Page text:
One of the primary considerations for any gym is the flooring type that will best suit your needs. Fitness flooring varies, and your decision must suit not only your particular needs but also your room décor or design style and your budget.
No matter what your exercise preferences might be — from Zumba to incline walkers or rowing machines, some common flooring choices are carpet, foam, vinyl, and rubber. Here’s how to evaluate the pros and cons of each:
Carpet tiles are used in both commercial fitness facilities and home gyms. Commercial grade, low-pile carpet is soft, resilient, and comfortable underfoot, all pluses for a workout room. Carpet absorbs some sound and is as suitable for yoga and karate routines as it is for exercise machines. Carpet provides a non-slip surface and offers some insulation against cold or extreme heat. Carpet tiles, which are easy to install, may also be easily replaced if they become damaged or stained.
Overall, carpet is durable, versatile, cost-efficient, child-friendly and easy to care for. It is available in a wide range of colors, and individual carpet tiles can be mixed to create a custom design or to designate specific exercise zones.
On the minus side, however, carpet is not water-resistant. It is subject to mold and mildew if used in a damp area, and can harbor pests and insects. Carpet also is more difficult to clean than other flooring types. Wall-to-wall carpet may stretch over time, unless it is a glue-down variety, and may require professional re-stretching.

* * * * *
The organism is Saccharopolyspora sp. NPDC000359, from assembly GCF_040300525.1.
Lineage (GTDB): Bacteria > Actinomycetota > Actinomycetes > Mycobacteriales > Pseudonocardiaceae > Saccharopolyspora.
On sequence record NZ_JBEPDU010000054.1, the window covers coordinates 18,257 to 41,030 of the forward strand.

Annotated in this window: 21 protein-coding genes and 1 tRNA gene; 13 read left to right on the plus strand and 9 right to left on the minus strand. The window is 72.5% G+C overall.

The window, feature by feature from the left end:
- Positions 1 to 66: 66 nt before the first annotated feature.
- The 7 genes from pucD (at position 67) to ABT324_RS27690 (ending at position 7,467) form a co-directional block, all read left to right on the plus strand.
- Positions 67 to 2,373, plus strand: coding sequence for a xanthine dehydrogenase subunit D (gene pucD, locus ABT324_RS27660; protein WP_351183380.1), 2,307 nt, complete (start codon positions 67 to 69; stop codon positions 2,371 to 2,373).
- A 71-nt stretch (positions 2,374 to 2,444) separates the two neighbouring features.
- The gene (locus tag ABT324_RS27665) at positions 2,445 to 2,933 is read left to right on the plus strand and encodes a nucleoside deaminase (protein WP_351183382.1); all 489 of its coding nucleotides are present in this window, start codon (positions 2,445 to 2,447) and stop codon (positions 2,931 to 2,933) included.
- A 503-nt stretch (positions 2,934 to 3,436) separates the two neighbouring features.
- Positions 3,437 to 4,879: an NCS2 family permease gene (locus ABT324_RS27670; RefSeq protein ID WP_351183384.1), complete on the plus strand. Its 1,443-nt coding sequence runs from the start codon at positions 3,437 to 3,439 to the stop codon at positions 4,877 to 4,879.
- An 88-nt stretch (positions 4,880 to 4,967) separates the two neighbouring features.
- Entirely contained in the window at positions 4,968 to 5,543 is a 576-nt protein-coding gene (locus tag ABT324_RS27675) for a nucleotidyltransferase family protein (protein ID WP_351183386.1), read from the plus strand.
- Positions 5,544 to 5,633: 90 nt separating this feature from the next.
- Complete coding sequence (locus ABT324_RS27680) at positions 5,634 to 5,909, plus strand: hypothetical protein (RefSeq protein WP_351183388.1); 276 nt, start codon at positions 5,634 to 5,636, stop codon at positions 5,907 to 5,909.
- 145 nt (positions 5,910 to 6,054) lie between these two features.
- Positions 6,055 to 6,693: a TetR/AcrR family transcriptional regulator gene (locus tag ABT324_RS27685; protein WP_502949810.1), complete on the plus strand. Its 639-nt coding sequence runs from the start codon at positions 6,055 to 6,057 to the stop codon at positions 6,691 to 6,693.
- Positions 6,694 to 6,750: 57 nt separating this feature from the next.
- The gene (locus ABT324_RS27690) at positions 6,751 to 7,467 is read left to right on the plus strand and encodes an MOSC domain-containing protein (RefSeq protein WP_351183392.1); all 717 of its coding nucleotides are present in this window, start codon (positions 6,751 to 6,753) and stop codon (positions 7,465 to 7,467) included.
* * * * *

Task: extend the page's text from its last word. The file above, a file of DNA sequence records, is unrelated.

Foam is a popular and playful choice for family-oriented exercise. Available in bright colors and sometimes sold as interlocking “puzzle pieces,” foam is comfortable, cushioning and extremely lightweight. A foam pad, or blanket, is a highly functional and economical alternative in a part-time workout room. Because foam is so flexible and absorbs the impact of physical activity, it is a good choice for a stationary bicycle, a lightweight rowing machine, or for strenuous movement, including jogging in place or punching bag workouts.
It is soft and resilient for floor stretches, and for all age groups. In addition, foam allows the greatest creative flexibility for color and pattern.
The only reported downside to foam is that it is not usually considered the best option for extremely heavy exercise equipment. If plans for your gym include weight benches, elliptical machines, or heavy treadmills, another type of floor might be more durable.
Modern vinyl is as functional for a workout room as it is for a utility room or child’s bathroom: It’s easy to clean, resists mold and mildew, will withstand heavy use and some abuse. This category of resilient flooring comes in an array of products including planks, sheets, and tiles, and allows extensive customization through color and pattern. Vinyl is flexible, easy to install with minimum preparation, and can be used directly over a slab, as well as over sub-flooring or an older wood floor.